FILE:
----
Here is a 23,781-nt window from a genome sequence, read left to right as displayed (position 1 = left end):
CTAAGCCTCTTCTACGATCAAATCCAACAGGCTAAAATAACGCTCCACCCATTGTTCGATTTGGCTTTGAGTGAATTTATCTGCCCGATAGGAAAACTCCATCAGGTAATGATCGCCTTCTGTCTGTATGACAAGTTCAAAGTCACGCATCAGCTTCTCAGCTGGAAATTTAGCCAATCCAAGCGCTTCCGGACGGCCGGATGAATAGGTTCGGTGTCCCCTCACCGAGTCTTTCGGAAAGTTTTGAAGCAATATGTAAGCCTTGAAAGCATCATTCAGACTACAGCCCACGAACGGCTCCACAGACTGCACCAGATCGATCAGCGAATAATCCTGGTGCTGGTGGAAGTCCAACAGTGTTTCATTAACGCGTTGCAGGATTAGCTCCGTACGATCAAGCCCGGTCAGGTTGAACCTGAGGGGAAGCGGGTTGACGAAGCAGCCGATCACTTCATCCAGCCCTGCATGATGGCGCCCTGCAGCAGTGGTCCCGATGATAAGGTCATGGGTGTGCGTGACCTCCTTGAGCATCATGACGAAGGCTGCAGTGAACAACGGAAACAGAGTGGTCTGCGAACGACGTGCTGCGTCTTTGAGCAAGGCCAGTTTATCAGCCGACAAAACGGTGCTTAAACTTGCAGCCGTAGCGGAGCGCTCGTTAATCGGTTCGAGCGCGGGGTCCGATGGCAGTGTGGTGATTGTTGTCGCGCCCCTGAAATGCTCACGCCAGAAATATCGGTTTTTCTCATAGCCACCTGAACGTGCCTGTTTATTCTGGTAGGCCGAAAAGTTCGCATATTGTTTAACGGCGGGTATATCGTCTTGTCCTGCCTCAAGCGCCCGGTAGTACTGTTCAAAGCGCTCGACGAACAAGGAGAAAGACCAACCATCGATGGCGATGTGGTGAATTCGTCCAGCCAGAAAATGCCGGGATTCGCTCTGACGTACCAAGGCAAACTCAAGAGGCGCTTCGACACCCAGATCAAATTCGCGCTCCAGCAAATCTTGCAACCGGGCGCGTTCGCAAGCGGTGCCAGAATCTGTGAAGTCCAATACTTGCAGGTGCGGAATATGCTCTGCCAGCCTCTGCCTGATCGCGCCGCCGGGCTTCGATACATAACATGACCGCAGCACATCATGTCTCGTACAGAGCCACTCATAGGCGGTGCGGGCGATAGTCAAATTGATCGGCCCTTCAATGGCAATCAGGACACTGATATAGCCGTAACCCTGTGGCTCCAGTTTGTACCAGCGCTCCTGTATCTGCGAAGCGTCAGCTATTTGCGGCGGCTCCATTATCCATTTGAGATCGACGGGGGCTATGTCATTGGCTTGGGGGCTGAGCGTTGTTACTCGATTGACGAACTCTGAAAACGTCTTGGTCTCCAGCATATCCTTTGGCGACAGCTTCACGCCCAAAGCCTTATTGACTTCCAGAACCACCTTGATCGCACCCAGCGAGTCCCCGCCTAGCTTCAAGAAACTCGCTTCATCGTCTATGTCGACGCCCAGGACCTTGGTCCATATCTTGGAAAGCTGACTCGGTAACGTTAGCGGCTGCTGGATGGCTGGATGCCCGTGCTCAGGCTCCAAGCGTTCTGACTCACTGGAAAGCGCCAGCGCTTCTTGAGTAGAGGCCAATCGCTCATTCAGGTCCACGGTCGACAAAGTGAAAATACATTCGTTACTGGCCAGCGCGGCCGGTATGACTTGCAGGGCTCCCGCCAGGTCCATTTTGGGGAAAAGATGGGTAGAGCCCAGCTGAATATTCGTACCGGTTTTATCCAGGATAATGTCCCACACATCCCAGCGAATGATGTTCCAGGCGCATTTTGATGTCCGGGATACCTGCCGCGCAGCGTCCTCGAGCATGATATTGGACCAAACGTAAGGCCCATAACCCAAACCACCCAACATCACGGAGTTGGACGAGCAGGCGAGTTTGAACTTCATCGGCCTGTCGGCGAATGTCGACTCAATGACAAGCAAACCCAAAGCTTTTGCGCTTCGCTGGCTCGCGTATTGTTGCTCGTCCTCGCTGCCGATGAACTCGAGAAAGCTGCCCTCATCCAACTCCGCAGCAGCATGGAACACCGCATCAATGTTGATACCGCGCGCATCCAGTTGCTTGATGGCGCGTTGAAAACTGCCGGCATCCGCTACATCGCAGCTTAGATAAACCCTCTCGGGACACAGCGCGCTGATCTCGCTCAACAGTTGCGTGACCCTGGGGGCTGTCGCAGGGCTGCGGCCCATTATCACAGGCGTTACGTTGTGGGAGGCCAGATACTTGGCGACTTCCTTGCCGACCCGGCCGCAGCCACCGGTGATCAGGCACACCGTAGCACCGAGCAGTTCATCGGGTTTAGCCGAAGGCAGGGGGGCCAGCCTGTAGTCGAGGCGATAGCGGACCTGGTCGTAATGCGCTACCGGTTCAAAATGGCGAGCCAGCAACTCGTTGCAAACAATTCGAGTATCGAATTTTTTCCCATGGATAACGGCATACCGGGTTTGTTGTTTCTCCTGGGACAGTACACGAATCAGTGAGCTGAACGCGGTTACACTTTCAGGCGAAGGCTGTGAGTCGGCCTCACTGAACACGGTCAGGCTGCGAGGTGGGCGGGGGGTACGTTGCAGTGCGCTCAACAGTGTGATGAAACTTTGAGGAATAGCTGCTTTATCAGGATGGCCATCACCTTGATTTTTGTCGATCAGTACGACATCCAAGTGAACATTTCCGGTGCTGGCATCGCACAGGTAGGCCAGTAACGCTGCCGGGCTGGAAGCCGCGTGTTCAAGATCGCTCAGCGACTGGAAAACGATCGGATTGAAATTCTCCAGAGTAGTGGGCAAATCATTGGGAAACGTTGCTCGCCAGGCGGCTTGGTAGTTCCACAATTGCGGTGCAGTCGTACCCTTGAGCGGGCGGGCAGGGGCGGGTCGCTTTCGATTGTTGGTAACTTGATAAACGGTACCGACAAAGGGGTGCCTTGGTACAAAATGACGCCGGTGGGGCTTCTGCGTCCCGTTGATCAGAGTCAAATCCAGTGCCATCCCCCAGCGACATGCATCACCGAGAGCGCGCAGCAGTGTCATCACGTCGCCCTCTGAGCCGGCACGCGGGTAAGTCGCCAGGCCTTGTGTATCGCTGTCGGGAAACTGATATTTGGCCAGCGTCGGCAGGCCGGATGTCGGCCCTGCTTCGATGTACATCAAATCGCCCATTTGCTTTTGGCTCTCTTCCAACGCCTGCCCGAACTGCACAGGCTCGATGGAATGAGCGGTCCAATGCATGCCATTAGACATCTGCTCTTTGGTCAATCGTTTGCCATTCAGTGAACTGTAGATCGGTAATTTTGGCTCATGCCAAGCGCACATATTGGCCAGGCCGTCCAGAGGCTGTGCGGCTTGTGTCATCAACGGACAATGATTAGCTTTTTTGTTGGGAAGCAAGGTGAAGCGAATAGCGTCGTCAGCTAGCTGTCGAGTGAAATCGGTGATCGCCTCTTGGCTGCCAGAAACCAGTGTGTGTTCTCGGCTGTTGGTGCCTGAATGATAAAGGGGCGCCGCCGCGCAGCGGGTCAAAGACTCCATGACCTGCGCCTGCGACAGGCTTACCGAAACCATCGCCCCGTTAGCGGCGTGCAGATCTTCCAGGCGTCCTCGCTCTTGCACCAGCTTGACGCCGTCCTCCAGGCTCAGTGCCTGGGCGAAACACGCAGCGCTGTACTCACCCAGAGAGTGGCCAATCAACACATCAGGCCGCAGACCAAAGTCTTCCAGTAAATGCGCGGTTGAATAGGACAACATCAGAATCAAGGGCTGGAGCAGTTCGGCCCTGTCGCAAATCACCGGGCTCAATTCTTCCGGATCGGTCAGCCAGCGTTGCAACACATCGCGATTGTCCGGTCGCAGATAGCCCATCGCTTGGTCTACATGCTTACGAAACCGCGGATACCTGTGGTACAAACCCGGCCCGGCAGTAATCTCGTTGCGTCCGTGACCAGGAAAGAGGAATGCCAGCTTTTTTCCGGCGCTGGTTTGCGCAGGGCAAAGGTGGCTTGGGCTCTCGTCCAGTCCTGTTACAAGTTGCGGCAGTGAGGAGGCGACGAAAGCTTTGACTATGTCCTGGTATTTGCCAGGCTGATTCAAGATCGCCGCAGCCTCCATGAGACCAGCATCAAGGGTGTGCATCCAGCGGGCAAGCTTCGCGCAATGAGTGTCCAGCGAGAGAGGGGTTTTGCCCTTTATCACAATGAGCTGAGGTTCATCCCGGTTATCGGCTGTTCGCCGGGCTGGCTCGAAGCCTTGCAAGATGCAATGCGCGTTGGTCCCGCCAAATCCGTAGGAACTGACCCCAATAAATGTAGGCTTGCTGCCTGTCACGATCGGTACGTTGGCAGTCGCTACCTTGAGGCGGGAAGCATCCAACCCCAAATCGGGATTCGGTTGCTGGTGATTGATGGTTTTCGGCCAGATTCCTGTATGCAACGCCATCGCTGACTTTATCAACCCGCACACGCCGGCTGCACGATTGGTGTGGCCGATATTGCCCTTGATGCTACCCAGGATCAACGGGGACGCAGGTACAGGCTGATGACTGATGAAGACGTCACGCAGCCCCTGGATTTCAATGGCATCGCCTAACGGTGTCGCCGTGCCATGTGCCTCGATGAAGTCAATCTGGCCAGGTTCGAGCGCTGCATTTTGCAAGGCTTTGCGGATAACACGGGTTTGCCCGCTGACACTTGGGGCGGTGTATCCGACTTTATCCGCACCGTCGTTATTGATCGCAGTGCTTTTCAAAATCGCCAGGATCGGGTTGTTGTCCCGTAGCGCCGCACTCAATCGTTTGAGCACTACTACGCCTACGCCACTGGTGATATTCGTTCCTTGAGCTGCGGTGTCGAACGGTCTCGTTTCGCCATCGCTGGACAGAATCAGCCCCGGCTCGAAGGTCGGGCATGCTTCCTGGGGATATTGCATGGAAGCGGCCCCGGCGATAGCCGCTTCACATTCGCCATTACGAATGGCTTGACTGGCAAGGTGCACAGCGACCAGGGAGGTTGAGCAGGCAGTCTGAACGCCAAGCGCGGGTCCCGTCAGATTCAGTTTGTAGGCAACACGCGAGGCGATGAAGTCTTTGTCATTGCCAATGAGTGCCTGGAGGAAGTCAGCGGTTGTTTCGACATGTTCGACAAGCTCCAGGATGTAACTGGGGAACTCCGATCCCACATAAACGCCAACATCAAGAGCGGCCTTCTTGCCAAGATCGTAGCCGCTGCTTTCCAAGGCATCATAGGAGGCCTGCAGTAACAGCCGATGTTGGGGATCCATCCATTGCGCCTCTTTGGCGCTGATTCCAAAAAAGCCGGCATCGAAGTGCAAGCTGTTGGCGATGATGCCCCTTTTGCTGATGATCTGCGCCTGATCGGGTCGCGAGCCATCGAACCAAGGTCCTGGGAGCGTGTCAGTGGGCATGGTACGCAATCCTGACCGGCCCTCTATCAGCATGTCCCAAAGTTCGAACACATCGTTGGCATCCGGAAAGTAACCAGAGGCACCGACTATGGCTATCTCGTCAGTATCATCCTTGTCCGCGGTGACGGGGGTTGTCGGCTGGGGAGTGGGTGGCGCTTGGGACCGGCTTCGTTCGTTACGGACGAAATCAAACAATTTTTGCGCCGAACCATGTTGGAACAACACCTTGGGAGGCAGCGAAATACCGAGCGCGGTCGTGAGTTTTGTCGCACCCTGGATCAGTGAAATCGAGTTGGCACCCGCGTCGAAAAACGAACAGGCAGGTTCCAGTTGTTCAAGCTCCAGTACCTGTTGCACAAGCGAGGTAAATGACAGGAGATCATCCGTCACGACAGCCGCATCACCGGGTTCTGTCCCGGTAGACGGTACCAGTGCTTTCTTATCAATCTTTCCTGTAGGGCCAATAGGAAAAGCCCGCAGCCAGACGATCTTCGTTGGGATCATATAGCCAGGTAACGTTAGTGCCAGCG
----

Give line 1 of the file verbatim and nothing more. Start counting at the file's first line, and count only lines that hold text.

Here is a 23,781-nt window from a genome sequence, read left to right as displayed (position 1 = left end):